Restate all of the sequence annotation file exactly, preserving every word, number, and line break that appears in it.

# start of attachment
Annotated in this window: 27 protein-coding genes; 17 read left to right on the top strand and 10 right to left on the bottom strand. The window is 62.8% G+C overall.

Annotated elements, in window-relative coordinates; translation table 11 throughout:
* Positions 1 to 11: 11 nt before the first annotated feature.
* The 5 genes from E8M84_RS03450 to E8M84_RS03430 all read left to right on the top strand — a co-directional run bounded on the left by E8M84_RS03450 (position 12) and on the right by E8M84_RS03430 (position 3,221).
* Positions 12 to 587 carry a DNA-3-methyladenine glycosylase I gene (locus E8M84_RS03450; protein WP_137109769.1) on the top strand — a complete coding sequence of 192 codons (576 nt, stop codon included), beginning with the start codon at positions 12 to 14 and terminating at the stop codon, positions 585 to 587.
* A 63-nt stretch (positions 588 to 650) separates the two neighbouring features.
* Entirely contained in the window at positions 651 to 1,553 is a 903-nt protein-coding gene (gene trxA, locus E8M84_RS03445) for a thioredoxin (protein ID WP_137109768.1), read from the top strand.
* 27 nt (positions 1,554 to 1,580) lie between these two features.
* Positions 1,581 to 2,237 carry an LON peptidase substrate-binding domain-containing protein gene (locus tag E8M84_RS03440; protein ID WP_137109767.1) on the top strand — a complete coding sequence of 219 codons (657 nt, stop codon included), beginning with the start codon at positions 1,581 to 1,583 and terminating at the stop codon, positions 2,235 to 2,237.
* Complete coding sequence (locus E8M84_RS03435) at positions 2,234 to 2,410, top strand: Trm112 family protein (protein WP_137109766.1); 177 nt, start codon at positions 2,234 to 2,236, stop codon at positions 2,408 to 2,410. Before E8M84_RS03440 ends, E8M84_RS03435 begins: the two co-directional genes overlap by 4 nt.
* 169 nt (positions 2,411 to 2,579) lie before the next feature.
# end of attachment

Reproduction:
Annotated in this window: 27 protein-coding genes; 17 read left to right on the top strand and 10 right to left on the bottom strand. The window is 62.8% G+C overall.

Annotated elements, in window-relative coordinates; translation table 11 throughout:
* Positions 1 to 11: 11 nt before the first annotated feature.
* The 5 genes from E8M84_RS03450 to E8M84_RS03430 all read left to right on the top strand — a co-directional run bounded on the left by E8M84_RS03450 (position 12) and on the right by E8M84_RS03430 (position 3,221).
* Positions 12 to 587 carry a DNA-3-methyladenine glycosylase I gene (locus E8M84_RS03450; protein WP_137109769.1) on the top strand — a complete coding sequence of 192 codons (576 nt, stop codon included), beginning with the start codon at positions 12 to 14 and terminating at the stop codon, positions 585 to 587.
* A 63-nt stretch (positions 588 to 650) separates the two neighbouring features.
* Entirely contained in the window at positions 651 to 1,553 is a 903-nt protein-coding gene (gene trxA, locus E8M84_RS03445) for a thioredoxin (protein ID WP_137109768.1), read from the top strand.
* 27 nt (positions 1,554 to 1,580) lie between these two features.
* Positions 1,581 to 2,237 carry an LON peptidase substrate-binding domain-containing protein gene (locus tag E8M84_RS03440; protein ID WP_137109767.1) on the top strand — a complete coding sequence of 219 codons (657 nt, stop codon included), beginning with the start codon at positions 1,581 to 1,583 and terminating at the stop codon, positions 2,235 to 2,237.
* Complete coding sequence (locus E8M84_RS03435) at positions 2,234 to 2,410, top strand: Trm112 family protein (protein WP_137109766.1); 177 nt, start codon at positions 2,234 to 2,236, stop codon at positions 2,408 to 2,410. Before E8M84_RS03440 ends, E8M84_RS03435 begins: the two co-directional genes overlap by 4 nt.
* 169 nt (positions 2,411 to 2,579) lie before the next feature.